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Unless otherwise noted, all recipes on this blog are free of gluten, peanuts, soy, corn, tomatoes, potatoes, shellfish, cane sugar, oranges, and yeast. Most recipes are also free of egg, dairy, and tree nuts (if used, reliable substitutions will be provided for these when possible). Check out my recipe index for a full list of recipes by category. 

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Entries in Lyme Disease (10)

Saturday
Jun122010

Book Review // Healing Lyme Disease Naturally: History, Analysis, and Treatments, by Wolf D. Storl

Every well-stocked purse should have a BPA-free water bottle and a book.

I just finished reading Healing Lyme Disease Naturally: History, Analysis, and Treatments, a new book by anthropologist Wolf D. Storl.  I was totally obsessed with this book and couldn't put it down. It contains so much information about the history of Lyme, various theories on the disease, as well as treatment methods. Storl's experience as a well-seasoned anthropologist is evident in his exploration of the relationship between medicine, culture, and politics.  He is fairly radical in his assessment of the way that Lyme Disease and ticks are portrayed and the way that the relationship of epidemic disease, advances in medicine and technology, and general cultural trends have effected our relationship to nature.  At times, he is quite esoteric, discussing the possibility that ticks are really messengers from the Earth, encouraging us to listen more closely to nature and return to the wisdom of the ancients.  He even dives headlong into a discussion of shamanistic tradition, mythology, and the planetary bodies.  This book is all over the place - and yet, I think it is totally approachable.

Storl is no stranger to Lyme Disease. He contracted it and suffered all the classic symptoms.  As someone intolerant to antibiotics, he sought out care using herbs. Eventually, he found his way to teasel root, and found it to be a vital part to his recovery.

Click to read more ...

Friday
May142010

Tune into "Voices of Lyme Disease" on Sunday, co-hosted by me.

Lyme Disease is more complex than what the back of the bug spray can suggests. Spreading at a rate 7 times faster than that of AIDS, it is estimated that as many as 300,000 new cases will be contracted this year alone, but only about 10% of us will be properly diagnosed and treated. That means that man of us could end up with serious illnesses.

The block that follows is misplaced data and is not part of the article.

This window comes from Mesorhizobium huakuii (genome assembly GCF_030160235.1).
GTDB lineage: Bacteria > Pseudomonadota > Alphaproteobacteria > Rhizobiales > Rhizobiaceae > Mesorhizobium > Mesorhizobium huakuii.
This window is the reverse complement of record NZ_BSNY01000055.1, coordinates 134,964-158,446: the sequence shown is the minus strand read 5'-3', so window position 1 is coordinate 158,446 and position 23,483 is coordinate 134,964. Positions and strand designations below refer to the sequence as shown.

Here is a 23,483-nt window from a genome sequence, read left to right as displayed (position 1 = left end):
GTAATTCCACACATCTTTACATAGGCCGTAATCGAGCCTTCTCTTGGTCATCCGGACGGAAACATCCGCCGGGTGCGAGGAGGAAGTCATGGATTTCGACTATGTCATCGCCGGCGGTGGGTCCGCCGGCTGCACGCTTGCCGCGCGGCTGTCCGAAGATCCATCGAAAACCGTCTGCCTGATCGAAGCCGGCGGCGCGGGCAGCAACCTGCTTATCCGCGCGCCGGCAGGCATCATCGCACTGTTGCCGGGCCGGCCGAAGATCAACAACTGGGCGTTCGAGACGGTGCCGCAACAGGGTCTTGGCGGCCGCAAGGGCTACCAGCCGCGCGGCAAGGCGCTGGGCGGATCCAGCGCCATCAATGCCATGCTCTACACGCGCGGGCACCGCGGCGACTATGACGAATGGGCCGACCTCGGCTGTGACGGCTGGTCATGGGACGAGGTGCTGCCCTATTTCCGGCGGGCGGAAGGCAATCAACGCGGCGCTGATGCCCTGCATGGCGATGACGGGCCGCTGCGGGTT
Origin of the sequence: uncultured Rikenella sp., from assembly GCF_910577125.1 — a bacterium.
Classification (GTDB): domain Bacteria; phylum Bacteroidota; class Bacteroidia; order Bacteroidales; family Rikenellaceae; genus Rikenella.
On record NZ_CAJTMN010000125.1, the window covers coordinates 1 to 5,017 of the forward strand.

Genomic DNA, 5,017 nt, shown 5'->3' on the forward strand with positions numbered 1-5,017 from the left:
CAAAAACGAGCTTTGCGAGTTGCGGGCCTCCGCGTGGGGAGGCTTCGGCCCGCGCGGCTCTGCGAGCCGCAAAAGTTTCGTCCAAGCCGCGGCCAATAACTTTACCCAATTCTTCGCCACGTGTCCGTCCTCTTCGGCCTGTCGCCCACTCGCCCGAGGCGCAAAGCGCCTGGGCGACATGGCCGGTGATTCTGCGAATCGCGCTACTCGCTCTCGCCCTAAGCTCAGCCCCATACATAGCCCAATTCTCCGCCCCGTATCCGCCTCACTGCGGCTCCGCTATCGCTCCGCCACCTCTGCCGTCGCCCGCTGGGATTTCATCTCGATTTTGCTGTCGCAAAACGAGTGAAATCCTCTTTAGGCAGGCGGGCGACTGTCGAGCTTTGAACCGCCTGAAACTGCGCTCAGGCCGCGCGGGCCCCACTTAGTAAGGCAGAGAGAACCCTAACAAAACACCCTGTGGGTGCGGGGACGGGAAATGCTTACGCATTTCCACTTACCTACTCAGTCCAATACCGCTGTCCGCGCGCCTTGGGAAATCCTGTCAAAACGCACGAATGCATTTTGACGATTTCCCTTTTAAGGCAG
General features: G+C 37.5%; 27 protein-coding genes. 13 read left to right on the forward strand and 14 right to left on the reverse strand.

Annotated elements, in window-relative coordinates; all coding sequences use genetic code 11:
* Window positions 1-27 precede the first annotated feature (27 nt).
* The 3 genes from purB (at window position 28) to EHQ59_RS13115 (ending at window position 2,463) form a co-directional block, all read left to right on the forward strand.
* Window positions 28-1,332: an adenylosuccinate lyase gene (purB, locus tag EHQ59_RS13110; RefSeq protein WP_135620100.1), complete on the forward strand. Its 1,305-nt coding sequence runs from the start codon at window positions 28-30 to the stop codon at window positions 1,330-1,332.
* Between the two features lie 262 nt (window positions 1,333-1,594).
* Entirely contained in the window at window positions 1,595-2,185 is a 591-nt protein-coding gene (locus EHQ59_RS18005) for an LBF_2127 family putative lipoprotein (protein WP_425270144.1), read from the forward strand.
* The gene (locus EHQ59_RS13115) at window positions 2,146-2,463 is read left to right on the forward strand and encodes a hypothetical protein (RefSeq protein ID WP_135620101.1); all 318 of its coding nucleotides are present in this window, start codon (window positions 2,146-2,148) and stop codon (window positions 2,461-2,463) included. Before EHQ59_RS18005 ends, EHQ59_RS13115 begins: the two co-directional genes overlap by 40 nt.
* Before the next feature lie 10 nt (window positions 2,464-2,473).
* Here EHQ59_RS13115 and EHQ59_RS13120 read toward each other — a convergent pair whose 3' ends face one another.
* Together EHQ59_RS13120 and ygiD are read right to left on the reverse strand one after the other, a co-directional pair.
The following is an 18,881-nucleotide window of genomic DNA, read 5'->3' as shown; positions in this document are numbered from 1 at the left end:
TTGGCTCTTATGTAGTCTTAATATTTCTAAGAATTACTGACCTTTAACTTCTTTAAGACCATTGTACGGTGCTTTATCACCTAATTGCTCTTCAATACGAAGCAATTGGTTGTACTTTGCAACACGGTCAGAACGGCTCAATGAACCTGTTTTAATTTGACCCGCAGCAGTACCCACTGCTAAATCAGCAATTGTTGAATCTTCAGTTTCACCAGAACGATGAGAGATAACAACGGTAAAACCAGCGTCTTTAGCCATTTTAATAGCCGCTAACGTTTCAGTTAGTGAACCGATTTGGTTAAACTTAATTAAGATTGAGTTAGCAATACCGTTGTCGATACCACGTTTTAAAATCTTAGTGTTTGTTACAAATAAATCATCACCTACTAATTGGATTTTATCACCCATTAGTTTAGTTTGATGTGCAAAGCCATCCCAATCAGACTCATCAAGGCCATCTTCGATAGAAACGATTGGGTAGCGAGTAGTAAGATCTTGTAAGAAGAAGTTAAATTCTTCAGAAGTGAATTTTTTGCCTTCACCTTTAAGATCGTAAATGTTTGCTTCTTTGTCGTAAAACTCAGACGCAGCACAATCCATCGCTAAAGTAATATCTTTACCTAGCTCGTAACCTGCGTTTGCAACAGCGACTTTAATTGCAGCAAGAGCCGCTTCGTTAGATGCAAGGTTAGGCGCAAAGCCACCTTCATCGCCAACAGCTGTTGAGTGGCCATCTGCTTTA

May is Lyme Disease Awareness Month.  On Sunday, May 16 at 6 pm Central Standard Time, I will be hosting a live radio program with fellow fierce Lyme warrior Jeanne Marie Bain to help spread awareness.  We will hear stories from adults, teens, and kids who have been fighting for years to get the right diagnosis, and were surprised to learn that a little tick was responsible for all the chaos in their bodies. They will share insights, humor, and resources they've learned in their fight with Lyme disease and other Tick-borne infections.

If you live in Minneapolis, MN listen on 90.3 FM and in St.Paul, MN on 106.7 FM.  If you live anywhere else, you can stream it live online at http://www.kfai.org/ through Windows Media Player or iTunes.  If you miss the live broadcast, the episode will be available online after the the broadcast for 2 weeks at http://www.kfai.org/waveproject.

I am honored and excited to have the opportunity to work with Jeanne on this broadcast, and am excited to be able to participate in sharing valuable and meaningful information through the forum of community sponsored radio.  

If you have the time or the interest, please tune in and listen to the broadcast.  You may learn something new about Lyme Disease, you'll hear meaningful personal stories, and you'll get to hear my radio voice, which I'm told is very nice.  ; )

Voices of Lyme Disease

Live Radio Program with Kim Christensen and Jeanne Marie Bain

Sunday, May 16, 2010 at 6 pm CST on KFAI: Radio Without Boundaries

Minneapolis 90.3 FM   St. Paul  106.7 FM  

Online Live Stream:  http://www.kfai.org/

Download after the broadcast: http://www.kfai.org/waveproject

 

PS - I will also be on the radio June 19 - check out my Events page for all the info!

Sunday
May022010

How to Remove a Tick and Get it Tested For Lyme Disease

I subscribe to newsletters from Greg Lee, a licensed acupuncturist, Chinese herbalist, and Master Sufi Healer in Maryland. He is co-founder of the Two Frogs Healing Center, and has helped clients to heal Lyme disease chronic pain, fatigue, and mental fogginess. He sends out lots of great newsletters about Lyme Disease, and I got this one recently. He allows all his articles to be republished in full form, and I thought that it was a great article to share.  It is Lyme Disease Awareness Month, after all, and the start of tick season.

Please take the time to read this article. Properly removing a tick and getting it tested for Lyme Disease may save your life!

 

How to Remove a Tick and Get it Tested for Lyme Disease

For people who find a tick embedded in their skin

By Greg Lee, co-founder of the Two Frogs Healing Center

"Uh oh," I thought as I discovered a small embedded tick on my daughter's head. My second thought was, "Did it just give her Lyme disease?" Here is what you can do when you find an attached tick.

How long does it take for a tick to transmit Lyme disease to a person?
Deer tick nymphs can be as small as a poppy seed or a little larger than the size of this period ".". The adults can be about the size of a sunflower seed or about the size of the letter "o". The tick on my daughter was an adult deer tick.

ticks